The Huangshan Puzzle

Huangshan is not the same as Huangshan Scenic Area. I knew that, but I didn’t expect how difficult navigating this would be. -__-

Traveling to Huangshan is pretty complex and probably well covered by Chinese blogs. But not English ones.

There are options, and so I label them a, b, c. You can use whichever option, then move on to the next number.

1a. Bus from Suzhou

There are buses available both from the North and South Railway station, at CNY128. The North one leaves at 6:40am, and that’s what we took.

Our bus arrived at Tunxi (Huangshan City) at 12:30pm.

1b. Train/Bus From Shanghai

At around CNY326, the one high speed train leaves Shanghai in the morning and arrives at Huangshan Railway station, taking 4 hours.

There’s a bus option that takes 6 hours.

2a. From Huangshan Station (Tunxi)

This is if you took the bus.

From there, you transfer at the same bus station to another bus (gate 8, no need to buy ticket at the counter, you pay at the bus) that goes to the transfer point near the foot of the mountain. This costs CNY20, and takes more than an hour.

2b. From Huangshan Railway Station, North (Highspeed train)

If you go outside the huge ass train station, there’s another huge ass bus station. Buy the ticket at the counter and board the bus. This costs CNY18 if I remember correctly, and takes 45 minutes.

3. Transfer (?) bus

This is a CNY18 bus that takes you from the foot of the mountain to your preferred cable car. Since me and my friend wanted the East (Yugun) one, we took that bus. Less than an hour I think.

4. Ropeway up!

From here on, your Huangshan Scenic Area maps should work.

When you pay for the Ropeway, you also pay for the entrance (less than CNY200 – I think CNY190?). This you can pay by international credit card.

PS

The Ropeway is CNY80 for the east one, and CNY90 for the west one. The Cable Car in the middle of the mountain in the west course is CNY100.

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Chinese Tourist Visa

Hey China, I wanna go back!

This is my third stop in China – first was as a transit passenger (Xiamen), second was an exchange student (Beijing), and now as a tourist (Shanghai).

So let’s get straight to it.

Where to Apply

  1. Tokyo
  2. Nagoya (this is where I went). They are open weekdays, from 9am-3pm for applications. I went during lunchtime, coz I’m a salarywoman whose only “official” free time is lunch time.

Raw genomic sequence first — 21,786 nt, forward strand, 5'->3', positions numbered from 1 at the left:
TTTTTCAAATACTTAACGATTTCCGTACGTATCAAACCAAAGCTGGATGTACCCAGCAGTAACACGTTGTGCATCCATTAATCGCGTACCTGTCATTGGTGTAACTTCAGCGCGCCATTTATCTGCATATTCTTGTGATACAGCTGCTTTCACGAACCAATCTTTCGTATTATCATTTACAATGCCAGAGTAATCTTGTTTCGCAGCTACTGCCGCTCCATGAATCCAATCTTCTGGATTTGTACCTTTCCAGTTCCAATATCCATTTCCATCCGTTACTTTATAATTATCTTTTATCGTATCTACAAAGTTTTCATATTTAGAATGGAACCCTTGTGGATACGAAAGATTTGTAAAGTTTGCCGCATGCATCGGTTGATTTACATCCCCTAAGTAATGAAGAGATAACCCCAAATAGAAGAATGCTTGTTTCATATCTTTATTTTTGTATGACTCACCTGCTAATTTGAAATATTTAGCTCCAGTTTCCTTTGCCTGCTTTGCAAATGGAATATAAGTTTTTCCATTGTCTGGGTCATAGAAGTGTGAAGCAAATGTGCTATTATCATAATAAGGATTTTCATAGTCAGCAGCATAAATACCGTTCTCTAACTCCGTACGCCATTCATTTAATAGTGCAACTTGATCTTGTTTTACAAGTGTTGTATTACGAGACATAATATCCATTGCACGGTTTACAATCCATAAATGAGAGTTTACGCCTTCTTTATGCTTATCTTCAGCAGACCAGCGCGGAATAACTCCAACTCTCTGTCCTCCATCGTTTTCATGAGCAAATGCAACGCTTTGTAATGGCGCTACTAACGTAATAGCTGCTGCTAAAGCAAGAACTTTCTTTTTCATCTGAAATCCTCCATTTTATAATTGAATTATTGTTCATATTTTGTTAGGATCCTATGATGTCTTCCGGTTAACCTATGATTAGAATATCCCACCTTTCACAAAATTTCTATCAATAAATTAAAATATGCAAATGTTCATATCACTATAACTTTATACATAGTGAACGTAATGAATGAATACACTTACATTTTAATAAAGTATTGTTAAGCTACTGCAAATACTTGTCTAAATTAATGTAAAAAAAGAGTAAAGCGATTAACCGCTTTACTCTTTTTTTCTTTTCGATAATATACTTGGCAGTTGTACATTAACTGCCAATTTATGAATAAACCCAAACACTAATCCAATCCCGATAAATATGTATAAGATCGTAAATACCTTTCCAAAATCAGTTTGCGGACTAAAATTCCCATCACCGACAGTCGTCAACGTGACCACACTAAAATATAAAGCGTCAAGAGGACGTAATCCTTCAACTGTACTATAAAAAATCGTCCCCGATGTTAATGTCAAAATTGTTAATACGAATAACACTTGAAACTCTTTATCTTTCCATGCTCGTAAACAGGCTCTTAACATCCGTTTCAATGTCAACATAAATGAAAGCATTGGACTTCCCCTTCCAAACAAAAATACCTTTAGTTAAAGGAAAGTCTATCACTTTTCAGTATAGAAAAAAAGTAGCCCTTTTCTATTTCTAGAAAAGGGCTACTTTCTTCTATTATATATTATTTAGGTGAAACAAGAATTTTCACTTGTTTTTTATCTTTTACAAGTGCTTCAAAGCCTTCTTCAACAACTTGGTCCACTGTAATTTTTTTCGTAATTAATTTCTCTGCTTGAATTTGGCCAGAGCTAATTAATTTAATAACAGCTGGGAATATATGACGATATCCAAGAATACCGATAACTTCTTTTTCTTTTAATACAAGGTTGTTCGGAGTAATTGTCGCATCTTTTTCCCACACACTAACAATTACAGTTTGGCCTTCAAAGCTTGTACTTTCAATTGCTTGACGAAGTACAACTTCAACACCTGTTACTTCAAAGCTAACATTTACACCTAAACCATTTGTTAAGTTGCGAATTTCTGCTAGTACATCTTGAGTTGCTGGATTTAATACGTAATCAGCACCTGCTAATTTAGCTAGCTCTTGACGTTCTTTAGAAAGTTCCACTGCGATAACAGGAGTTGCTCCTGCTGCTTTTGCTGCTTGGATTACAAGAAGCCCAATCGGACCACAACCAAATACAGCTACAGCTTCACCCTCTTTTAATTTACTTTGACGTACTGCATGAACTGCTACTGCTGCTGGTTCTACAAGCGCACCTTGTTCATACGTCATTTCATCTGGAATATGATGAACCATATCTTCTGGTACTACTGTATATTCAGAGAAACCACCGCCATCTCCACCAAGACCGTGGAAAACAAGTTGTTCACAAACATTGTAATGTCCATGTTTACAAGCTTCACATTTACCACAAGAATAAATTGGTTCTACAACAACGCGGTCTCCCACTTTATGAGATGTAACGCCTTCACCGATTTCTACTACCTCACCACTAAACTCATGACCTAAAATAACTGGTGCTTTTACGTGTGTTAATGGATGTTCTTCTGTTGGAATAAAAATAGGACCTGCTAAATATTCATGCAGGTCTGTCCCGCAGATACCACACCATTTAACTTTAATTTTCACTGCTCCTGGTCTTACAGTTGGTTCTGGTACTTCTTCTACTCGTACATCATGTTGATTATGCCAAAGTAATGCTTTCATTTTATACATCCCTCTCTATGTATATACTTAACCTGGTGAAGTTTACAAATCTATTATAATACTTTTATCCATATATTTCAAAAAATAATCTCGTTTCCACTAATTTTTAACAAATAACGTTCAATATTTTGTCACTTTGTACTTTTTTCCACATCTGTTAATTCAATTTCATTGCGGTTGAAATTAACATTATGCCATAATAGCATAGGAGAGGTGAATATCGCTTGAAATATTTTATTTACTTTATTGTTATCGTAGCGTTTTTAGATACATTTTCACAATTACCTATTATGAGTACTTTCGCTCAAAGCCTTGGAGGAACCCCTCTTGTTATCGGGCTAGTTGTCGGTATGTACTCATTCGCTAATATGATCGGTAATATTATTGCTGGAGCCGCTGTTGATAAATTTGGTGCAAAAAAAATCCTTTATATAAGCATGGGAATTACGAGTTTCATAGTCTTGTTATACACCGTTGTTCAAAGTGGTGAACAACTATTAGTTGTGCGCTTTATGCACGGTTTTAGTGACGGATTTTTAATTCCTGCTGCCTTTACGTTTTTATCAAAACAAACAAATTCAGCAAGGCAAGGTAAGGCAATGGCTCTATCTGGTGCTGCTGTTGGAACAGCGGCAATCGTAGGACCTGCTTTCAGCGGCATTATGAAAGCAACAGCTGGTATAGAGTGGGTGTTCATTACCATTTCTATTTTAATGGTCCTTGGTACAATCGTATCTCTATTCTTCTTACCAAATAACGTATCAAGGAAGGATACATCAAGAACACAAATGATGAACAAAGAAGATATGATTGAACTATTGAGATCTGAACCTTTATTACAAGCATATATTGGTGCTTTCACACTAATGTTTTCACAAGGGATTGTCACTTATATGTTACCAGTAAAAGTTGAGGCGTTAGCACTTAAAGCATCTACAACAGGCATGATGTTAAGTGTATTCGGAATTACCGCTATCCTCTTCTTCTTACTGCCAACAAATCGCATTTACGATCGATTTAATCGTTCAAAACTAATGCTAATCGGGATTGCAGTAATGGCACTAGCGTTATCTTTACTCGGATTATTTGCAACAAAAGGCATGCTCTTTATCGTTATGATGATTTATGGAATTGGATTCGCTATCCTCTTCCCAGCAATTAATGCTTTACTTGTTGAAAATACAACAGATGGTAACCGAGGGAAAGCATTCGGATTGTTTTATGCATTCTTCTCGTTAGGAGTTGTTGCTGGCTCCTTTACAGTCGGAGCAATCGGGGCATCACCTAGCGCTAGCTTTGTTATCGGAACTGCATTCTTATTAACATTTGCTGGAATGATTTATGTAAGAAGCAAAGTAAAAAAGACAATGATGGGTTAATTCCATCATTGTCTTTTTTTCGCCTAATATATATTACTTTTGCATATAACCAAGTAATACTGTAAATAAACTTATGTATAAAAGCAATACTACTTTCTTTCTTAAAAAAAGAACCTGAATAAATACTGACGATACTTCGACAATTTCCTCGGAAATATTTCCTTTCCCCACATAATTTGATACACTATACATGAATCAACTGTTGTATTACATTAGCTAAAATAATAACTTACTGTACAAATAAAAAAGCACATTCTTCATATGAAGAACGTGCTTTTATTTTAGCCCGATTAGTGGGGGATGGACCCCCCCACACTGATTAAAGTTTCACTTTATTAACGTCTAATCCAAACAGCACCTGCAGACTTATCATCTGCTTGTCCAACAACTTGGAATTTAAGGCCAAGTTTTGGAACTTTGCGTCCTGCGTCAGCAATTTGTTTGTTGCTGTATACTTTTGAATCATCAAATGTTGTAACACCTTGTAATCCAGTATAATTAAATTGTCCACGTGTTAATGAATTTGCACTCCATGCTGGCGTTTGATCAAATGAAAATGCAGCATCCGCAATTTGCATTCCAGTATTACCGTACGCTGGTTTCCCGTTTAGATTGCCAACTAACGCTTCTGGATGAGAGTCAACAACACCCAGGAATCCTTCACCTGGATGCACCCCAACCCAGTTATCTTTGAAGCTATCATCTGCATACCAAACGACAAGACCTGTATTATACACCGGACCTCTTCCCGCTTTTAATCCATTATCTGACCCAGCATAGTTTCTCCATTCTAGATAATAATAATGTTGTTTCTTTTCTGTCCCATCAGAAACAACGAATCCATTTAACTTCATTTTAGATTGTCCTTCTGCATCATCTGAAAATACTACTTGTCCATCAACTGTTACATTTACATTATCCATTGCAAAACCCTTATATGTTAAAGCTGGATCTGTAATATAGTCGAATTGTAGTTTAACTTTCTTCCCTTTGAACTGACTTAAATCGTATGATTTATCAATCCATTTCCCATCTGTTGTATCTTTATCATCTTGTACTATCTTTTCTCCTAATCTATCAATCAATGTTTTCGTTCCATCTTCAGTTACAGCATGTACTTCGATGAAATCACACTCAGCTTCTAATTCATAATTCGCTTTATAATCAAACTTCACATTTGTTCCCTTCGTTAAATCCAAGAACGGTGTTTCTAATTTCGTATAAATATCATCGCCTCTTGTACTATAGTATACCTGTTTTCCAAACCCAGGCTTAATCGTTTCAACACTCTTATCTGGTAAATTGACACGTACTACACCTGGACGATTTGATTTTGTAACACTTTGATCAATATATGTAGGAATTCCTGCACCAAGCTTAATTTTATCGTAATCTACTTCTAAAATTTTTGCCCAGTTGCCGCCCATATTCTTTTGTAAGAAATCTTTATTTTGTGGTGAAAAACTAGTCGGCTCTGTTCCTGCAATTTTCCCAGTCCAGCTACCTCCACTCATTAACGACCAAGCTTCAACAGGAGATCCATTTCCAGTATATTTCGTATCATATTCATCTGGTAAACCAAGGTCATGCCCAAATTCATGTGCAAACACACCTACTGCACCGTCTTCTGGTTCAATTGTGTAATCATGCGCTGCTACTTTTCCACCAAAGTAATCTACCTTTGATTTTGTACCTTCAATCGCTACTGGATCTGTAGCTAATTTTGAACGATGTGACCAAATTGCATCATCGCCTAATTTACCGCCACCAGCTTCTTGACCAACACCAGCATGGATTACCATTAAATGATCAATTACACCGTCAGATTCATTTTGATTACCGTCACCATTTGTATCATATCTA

3. Osaka

What to Prepare

  1. Online application
  2. Passport photo (there is a booth at the embassy at JPY800 for five shots, 3 passport sizes and 2, er, bigger pictures)
  3. Bank book (it might not be necessary, but I didn’t have an ID so I had to show my bank book with transactions showing me receiving money from my company)
  4. Flight reservation
  5. Hotel reservation

What to Do

  1. Go to the Nagoya embassy (Itochu Building, 4th floor. Google will work for you here).
  2. Take a number at the entrance (It’s just one big room). Select the individual applicant button.
  3. Wait til your number is called, then submit requirements.
  4. Go back at the designated date (around one week. In my case, one week exactly).
  5. Pay the JPY9,400 fee.

Done!

Quick notes

  • They will never give multiple entries for tourist visas. Yes, I asked. Come on, it’s my “3rd time”!
  • Apply 3 months maximum in advance, per website. But the girl in the counter recommended I apply at 2 months 3 weeks max.
  • Bring your company ID. I didn’t have one, hence I showed my bankbook showing I receive money from the company. Or a business card will also work.

Pretty simple and painless. Except for how expensive the fee is, China visa application is probably a favorite. 🙂

Doing Business in Asia (whereas Asia means China, Korea and Japan)

~August 2017

One of the nice opportunities for my university is an exchange between what I heard was called chopstick countries – China’s Beijing, Korea’s Seoul, and Japan’s Tokyo.

What is it for? Probably fostering the relationship between these powerhouses. Hence, in terms of selecting students in my school, I think that they prioritize the Japanese students, then work on the diversity (seriously, diversity is a BIG deal). Either way, what happened?

Btw, this is an extremely late blog entry and I can’t remember the details that well, so I’m no longer separating the rants and facts. Read at your own risk.

The Beijing Nightmare

This happened in summer. In August. If you ask me when to NOT go to any of these countries, August will probably be my answer. It’s hot. It’s humid. And it RAINS a lot.